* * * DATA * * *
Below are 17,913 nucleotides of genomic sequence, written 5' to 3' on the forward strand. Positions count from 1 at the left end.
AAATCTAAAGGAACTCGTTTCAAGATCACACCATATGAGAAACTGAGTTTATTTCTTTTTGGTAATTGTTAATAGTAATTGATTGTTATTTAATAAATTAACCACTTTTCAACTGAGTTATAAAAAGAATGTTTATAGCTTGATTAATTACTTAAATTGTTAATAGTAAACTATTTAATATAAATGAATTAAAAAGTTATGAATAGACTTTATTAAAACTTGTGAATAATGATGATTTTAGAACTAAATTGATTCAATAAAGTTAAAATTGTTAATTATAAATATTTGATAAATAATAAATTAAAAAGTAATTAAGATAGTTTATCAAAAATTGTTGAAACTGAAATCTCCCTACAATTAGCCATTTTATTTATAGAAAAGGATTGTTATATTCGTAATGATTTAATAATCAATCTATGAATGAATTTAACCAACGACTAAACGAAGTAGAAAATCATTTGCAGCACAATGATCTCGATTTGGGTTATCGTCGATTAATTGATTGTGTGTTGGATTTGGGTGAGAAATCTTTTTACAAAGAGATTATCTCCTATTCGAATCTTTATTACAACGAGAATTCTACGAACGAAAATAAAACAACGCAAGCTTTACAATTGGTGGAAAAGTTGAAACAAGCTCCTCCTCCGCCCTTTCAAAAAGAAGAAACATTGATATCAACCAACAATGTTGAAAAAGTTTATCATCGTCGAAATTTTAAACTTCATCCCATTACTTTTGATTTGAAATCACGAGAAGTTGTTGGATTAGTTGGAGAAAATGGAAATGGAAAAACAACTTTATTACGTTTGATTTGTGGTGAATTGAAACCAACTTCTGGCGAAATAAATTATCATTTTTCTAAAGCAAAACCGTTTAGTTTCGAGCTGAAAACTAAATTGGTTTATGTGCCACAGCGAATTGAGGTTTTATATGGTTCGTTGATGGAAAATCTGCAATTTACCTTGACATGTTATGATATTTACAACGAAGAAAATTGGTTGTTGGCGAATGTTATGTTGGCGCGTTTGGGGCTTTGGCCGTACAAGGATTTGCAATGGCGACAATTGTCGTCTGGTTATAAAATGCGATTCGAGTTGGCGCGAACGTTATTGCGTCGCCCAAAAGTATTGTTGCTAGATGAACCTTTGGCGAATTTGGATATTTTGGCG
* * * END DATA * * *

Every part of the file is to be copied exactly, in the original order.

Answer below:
Below are 17,913 nucleotides of genomic sequence, written 5' to 3' on the forward strand. Positions count from 1 at the left end.
AAATCTAAAGGAACTCGTTTCAAGATCACACCATATGAGAAACTGAGTTTATTTCTTTTTGGTAATTGTTAATAGTAATTGATTGTTATTTAATAAATTAACCACTTTTCAACTGAGTTATAAAAAGAATGTTTATAGCTTGATTAATTACTTAAATTGTTAATAGTAAACTATTTAATATAAATGAATTAAAAAGTTATGAATAGACTTTATTAAAACTTGTGAATAATGATGATTTTAGAACTAAATTGATTCAATAAAGTTAAAATTGTTAATTATAAATATTTGATAAATAATAAATTAAAAAGTAATTAAGATAGTTTATCAAAAATTGTTGAAACTGAAATCTCCCTACAATTAGCCATTTTATTTATAGAAAAGGATTGTTATATTCGTAATGATTTAATAATCAATCTATGAATGAATTTAACCAACGACTAAACGAAGTAGAAAATCATTTGCAGCACAATGATCTCGATTTGGGTTATCGTCGATTAATTGATTGTGTGTTGGATTTGGGTGAGAAATCTTTTTACAAAGAGATTATCTCCTATTCGAATCTTTATTACAACGAGAATTCTACGAACGAAAATAAAACAACGCAAGCTTTACAATTGGTGGAAAAGTTGAAACAAGCTCCTCCTCCGCCCTTTCAAAAAGAAGAAACATTGATATCAACCAACAATGTTGAAAAAGTTTATCATCGTCGAAATTTTAAACTTCATCCCATTACTTTTGATTTGAAATCACGAGAAGTTGTTGGATTAGTTGGAGAAAATGGAAATGGAAAAACAACTTTATTACGTTTGATTTGTGGTGAATTGAAACCAACTTCTGGCGAAATAAATTATCATTTTTCTAAAGCAAAACCGTTTAGTTTCGAGCTGAAAACTAAATTGGTTTATGTGCCACAGCGAATTGAGGTTTTATATGGTTCGTTGATGGAAAATCTGCAATTTACCTTGACATGTTATGATATTTACAACGAAGAAAATTGGTTGTTGGCGAATGTTATGTTGGCGCGTTTGGGGCTTTGGCCGTACAAGGATTTGCAATGGCGACAATTGTCGTCTGGTTATAAAATGCGATTCGAGTTGGCGCGAACGTTATTGCGTCGCCCAAAAGTATTGTTGCTAGATGAACCTTTGGCGAATTTGGATATTTTGGCG